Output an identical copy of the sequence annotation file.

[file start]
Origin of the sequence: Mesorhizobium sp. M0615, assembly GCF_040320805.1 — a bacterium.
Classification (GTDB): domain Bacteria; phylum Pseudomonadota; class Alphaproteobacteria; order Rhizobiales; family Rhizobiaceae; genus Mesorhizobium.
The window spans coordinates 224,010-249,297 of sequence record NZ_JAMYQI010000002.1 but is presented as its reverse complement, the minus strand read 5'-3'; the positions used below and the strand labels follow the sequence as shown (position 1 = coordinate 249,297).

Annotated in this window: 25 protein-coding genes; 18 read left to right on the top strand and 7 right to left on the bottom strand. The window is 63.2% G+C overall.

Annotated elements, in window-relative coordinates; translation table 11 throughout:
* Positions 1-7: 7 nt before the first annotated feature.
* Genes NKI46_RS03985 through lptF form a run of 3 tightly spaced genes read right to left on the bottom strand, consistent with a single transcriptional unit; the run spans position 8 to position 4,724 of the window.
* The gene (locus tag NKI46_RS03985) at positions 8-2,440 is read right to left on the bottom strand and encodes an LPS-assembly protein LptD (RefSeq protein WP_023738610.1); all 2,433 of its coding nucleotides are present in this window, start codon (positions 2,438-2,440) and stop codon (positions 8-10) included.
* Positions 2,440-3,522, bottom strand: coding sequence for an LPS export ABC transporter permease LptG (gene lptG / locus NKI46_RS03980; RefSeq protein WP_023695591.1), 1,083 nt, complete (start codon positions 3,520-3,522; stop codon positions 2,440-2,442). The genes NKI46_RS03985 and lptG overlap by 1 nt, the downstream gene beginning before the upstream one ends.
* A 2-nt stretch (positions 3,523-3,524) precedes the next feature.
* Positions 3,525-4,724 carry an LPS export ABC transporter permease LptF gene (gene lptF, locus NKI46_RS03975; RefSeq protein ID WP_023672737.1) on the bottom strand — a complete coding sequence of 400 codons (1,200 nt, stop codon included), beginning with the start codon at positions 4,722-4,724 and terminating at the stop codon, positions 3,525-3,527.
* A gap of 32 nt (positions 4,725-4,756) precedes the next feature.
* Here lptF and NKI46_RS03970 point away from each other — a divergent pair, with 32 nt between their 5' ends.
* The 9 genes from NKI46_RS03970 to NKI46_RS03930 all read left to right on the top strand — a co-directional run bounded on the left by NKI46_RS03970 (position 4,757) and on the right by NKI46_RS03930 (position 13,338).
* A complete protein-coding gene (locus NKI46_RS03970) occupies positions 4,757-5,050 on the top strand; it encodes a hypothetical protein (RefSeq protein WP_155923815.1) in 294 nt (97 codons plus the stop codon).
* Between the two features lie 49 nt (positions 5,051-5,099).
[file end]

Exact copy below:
Origin of the sequence: Mesorhizobium sp. M0615, assembly GCF_040320805.1 — a bacterium.
Classification (GTDB): domain Bacteria; phylum Pseudomonadota; class Alphaproteobacteria; order Rhizobiales; family Rhizobiaceae; genus Mesorhizobium.
The window spans coordinates 224,010-249,297 of sequence record NZ_JAMYQI010000002.1 but is presented as its reverse complement, the minus strand read 5'-3'; the positions used below and the strand labels follow the sequence as shown (position 1 = coordinate 249,297).

Annotated in this window: 25 protein-coding genes; 18 read left to right on the top strand and 7 right to left on the bottom strand. The window is 63.2% G+C overall.

Annotated elements, in window-relative coordinates; translation table 11 throughout:
* Positions 1-7: 7 nt before the first annotated feature.
* Genes NKI46_RS03985 through lptF form a run of 3 tightly spaced genes read right to left on the bottom strand, consistent with a single transcriptional unit; the run spans position 8 to position 4,724 of the window.
* The gene (locus tag NKI46_RS03985) at positions 8-2,440 is read right to left on the bottom strand and encodes an LPS-assembly protein LptD (RefSeq protein WP_023738610.1); all 2,433 of its coding nucleotides are present in this window, start codon (positions 2,438-2,440) and stop codon (positions 8-10) included.
* Positions 2,440-3,522, bottom strand: coding sequence for an LPS export ABC transporter permease LptG (gene lptG / locus NKI46_RS03980; RefSeq protein WP_023695591.1), 1,083 nt, complete (start codon positions 3,520-3,522; stop codon positions 2,440-2,442). The genes NKI46_RS03985 and lptG overlap by 1 nt, the downstream gene beginning before the upstream one ends.
* A 2-nt stretch (positions 3,523-3,524) precedes the next feature.
* Positions 3,525-4,724 carry an LPS export ABC transporter permease LptF gene (gene lptF, locus NKI46_RS03975; RefSeq protein ID WP_023672737.1) on the bottom strand — a complete coding sequence of 400 codons (1,200 nt, stop codon included), beginning with the start codon at positions 4,722-4,724 and terminating at the stop codon, positions 3,525-3,527.
* A gap of 32 nt (positions 4,725-4,756) precedes the next feature.
* Here lptF and NKI46_RS03970 point away from each other — a divergent pair, with 32 nt between their 5' ends.
* The 9 genes from NKI46_RS03970 to NKI46_RS03930 all read left to right on the top strand — a co-directional run bounded on the left by NKI46_RS03970 (position 4,757) and on the right by NKI46_RS03930 (position 13,338).
* A complete protein-coding gene (locus NKI46_RS03970) occupies positions 4,757-5,050 on the top strand; it encodes a hypothetical protein (RefSeq protein WP_155923815.1) in 294 nt (97 codons plus the stop codon).
* Between the two features lie 49 nt (positions 5,051-5,099).